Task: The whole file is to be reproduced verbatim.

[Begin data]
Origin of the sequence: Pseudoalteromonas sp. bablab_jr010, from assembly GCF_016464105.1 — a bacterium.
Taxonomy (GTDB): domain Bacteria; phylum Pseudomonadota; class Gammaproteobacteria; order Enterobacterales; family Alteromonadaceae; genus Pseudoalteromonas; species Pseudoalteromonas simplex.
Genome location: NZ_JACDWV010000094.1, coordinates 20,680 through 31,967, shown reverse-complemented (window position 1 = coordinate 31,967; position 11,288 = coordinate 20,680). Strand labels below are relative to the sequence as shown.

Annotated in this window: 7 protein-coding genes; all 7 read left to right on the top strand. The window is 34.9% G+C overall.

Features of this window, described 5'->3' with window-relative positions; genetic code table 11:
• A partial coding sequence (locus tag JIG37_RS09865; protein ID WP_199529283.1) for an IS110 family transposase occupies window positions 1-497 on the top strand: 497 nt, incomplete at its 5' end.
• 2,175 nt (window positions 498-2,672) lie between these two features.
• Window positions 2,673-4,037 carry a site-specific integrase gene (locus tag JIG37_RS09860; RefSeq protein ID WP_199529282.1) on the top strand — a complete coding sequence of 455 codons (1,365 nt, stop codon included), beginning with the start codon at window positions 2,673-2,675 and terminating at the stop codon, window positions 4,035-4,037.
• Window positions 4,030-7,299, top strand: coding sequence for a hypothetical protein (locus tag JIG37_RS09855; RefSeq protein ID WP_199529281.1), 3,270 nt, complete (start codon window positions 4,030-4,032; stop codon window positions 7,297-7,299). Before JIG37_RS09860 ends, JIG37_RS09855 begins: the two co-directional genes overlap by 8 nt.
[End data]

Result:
Origin of the sequence: Pseudoalteromonas sp. bablab_jr010, from assembly GCF_016464105.1 — a bacterium.
Taxonomy (GTDB): domain Bacteria; phylum Pseudomonadota; class Gammaproteobacteria; order Enterobacterales; family Alteromonadaceae; genus Pseudoalteromonas; species Pseudoalteromonas simplex.
Genome location: NZ_JACDWV010000094.1, coordinates 20,680 through 31,967, shown reverse-complemented (window position 1 = coordinate 31,967; position 11,288 = coordinate 20,680). Strand labels below are relative to the sequence as shown.

Annotated in this window: 7 protein-coding genes; all 7 read left to right on the top strand. The window is 34.9% G+C overall.

Features of this window, described 5'->3' with window-relative positions; genetic code table 11:
• A partial coding sequence (locus tag JIG37_RS09865; protein ID WP_199529283.1) for an IS110 family transposase occupies window positions 1-497 on the top strand: 497 nt, incomplete at its 5' end.
• 2,175 nt (window positions 498-2,672) lie between these two features.
• Window positions 2,673-4,037 carry a site-specific integrase gene (locus tag JIG37_RS09860; RefSeq protein ID WP_199529282.1) on the top strand — a complete coding sequence of 455 codons (1,365 nt, stop codon included), beginning with the start codon at window positions 2,673-2,675 and terminating at the stop codon, window positions 4,035-4,037.
• Window positions 4,030-7,299, top strand: coding sequence for a hypothetical protein (locus tag JIG37_RS09855; RefSeq protein ID WP_199529281.1), 3,270 nt, complete (start codon window positions 4,030-4,032; stop codon window positions 7,297-7,299). Before JIG37_RS09860 ends, JIG37_RS09855 begins: the two co-directional genes overlap by 8 nt.